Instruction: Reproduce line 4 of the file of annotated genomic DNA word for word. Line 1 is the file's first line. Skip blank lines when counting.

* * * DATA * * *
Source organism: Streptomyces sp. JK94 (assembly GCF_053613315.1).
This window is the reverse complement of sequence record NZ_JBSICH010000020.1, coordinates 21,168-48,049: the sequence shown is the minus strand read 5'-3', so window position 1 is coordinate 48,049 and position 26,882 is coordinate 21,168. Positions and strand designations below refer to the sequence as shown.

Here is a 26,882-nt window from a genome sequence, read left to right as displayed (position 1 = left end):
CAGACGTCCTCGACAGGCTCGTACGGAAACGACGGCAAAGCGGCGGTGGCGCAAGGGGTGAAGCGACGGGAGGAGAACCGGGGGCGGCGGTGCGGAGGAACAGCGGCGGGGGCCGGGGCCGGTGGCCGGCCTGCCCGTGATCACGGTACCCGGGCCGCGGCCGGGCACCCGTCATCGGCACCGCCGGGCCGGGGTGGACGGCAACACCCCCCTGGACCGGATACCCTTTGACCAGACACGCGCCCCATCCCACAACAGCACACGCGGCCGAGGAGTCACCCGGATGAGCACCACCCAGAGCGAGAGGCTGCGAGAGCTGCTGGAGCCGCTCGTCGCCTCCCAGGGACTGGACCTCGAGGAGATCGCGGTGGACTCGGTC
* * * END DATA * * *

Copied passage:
CAGACGTCCTCGACAGGCTCGTACGGAAACGACGGCAAAGCGGCGGTGGCGCAAGGGGTGAAGCGACGGGAGGAGAACCGGGGGCGGCGGTGCGGAGGAACAGCGGCGGGGGCCGGGGCCGGTGGCCGGCCTGCCCGTGATCACGGTACCCGGGCCGCGGCCGGGCACCCGTCATCGGCACCGCCGGGCCGGGGTGGACGGCAACACCCCCCTGGACCGGATACCCTTTGACCAGACACGCGCCCCATCCCACAACAGCACACGCGGCCGAGGAGTCACCCGGATGAGCACCACCCAGAGCGAGAGGCTGCGAGAGCTGCTGGAGCCGCTCGTCGCCTCCCAGGGACTGGACCTCGAGGAGATCGCGGTGGACTCGGTC